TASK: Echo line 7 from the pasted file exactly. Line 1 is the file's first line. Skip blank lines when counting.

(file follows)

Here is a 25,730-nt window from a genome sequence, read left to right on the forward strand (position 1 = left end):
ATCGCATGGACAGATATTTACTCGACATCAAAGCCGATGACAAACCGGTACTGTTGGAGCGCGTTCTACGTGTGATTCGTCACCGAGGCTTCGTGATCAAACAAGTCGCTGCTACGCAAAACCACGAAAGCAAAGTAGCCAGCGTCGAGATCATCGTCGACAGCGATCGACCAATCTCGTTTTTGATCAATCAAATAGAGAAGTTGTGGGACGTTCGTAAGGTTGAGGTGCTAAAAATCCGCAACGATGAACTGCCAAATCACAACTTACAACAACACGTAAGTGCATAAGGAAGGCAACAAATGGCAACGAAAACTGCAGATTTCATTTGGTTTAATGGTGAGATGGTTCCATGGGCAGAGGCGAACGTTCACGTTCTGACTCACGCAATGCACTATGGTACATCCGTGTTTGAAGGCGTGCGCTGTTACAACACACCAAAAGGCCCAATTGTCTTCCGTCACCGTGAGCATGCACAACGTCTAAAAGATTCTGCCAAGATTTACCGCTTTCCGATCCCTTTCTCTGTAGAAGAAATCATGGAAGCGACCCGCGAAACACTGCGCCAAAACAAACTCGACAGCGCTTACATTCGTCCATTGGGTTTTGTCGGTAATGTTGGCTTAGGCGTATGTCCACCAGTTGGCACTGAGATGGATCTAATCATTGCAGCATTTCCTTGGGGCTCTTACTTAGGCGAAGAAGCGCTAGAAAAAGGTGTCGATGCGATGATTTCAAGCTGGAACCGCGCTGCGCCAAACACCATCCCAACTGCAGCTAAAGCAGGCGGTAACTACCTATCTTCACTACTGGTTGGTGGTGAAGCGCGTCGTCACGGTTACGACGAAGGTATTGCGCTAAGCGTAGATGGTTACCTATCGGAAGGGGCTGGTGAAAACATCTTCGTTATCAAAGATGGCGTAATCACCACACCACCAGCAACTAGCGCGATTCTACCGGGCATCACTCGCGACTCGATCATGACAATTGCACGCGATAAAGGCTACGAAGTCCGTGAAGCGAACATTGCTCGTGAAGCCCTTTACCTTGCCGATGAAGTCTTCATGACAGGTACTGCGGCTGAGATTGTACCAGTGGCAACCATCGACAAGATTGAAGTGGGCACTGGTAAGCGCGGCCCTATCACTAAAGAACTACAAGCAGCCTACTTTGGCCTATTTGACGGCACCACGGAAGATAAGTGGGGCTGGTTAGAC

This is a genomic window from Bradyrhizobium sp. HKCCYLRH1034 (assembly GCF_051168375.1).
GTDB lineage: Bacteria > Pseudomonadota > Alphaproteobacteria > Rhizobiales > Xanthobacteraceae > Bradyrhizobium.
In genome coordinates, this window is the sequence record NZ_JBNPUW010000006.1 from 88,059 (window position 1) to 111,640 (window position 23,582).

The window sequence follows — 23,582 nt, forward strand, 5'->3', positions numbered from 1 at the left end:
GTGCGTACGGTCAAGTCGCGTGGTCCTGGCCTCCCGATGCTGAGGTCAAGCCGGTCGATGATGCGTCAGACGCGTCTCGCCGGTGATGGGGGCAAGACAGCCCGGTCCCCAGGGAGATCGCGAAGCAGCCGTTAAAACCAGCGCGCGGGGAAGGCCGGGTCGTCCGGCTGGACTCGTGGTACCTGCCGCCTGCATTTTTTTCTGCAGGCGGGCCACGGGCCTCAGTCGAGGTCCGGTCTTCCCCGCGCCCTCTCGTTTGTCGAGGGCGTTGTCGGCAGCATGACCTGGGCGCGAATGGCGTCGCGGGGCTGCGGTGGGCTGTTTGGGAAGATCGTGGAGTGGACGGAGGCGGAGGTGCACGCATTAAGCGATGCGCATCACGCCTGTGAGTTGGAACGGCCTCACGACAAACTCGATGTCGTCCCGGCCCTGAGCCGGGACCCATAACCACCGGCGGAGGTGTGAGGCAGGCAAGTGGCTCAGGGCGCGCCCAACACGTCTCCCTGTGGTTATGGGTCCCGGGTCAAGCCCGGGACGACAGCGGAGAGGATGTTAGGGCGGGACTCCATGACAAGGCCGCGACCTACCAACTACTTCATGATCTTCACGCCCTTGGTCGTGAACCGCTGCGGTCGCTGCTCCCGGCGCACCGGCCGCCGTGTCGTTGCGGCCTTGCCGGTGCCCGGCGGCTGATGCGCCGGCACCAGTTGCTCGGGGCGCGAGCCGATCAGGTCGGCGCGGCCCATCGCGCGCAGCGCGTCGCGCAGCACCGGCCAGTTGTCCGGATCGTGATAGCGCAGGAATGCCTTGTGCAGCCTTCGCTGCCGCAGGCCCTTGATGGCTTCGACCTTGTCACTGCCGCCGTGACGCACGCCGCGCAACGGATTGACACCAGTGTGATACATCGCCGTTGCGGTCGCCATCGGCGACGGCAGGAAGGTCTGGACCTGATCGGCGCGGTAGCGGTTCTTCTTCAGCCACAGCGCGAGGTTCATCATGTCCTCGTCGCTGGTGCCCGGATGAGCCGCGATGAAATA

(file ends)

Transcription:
GTGCGTACGGTCAAGTCGCGTGGTCCTGGCCTCCCGATGCTGAGGTCAAGCCGGTCGATGATGCGTCAGACGCGTCTCGCCGGTGATGGGGGCAAGACAGCCCGGTCCCCAGGGAGATCGCGAAGCAGCCGTTAAAACCAGCGCGCGGGGAAGGCCGGGTCGTCCGGCTGGACTCGTGGTACCTGCCGCCTGCATTTTTTTCTGCAGGCGGGCCACGGGCCTCAGTCGAGGTCCGGTCTTCCCCGCGCCCTCTCGTTTGTCGAGGGCGTTGTCGGCAGCATGACCTGGGCGCGAATGGCGTCGCGGGGCTGCGGTGGGCTGTTTGGGAAGATCGTGGAGTGGACGGAGGCGGAGGTGCACGCATTAAGCGATGCGCATCACGCCTGTGAGTTGGAACGGCCTCACGACAAACTCGATGTCGTCCCGGCCCTGAGCCGGGACCCATAACCACCGGCGGAGGTGTGAGGCAGGCAAGTGGCTCAGGGCGCGCCCAACACGTCTCCCTGTGGTTATGGGTCCCGGGTCAAGCCCGGGACGACAGCGGAGAGGATGTTAGGGCGGGACTCCATGACAAGGCCGCGACCTACCAACTACTTCATGATCTTCACGCCCTTGGTCGTGAACCGCTGCGGTCGCTGCTCCCGGCGCACCGGCCGCCGTGTCGTTGCGGCCTTGCCGGTGCCCGGCGGCTGATGCGCCGGCACCAGTTGCTCGGGGCGCGAGCCGATCAGGTCGGCGCGGCCCATCGCGCGCAGCGCGTCGCGCAGCACCGGCCAGTTGTCCGGATCGTGATAGCGCAGGAATGCCTTGTGCAGCCTTCGCTGCCGCAGGCCCTTGATGGCTTCGACCTTGTCACTGCCGCCGTGACGCACGCCGCGCAACGGATTGACACCAGTGTGATACATCGCCGTTGCGGTCGCCATCGGCGACGGCAGGAAGGTCTGGACCTGATCGGCGCGGTAGCGGTTCTTCTTCAGCCACAGCGCGAGGTTCATCATGTCCTCGTCGCTGGTGCCCGGATGAGCCGCGATGAAATA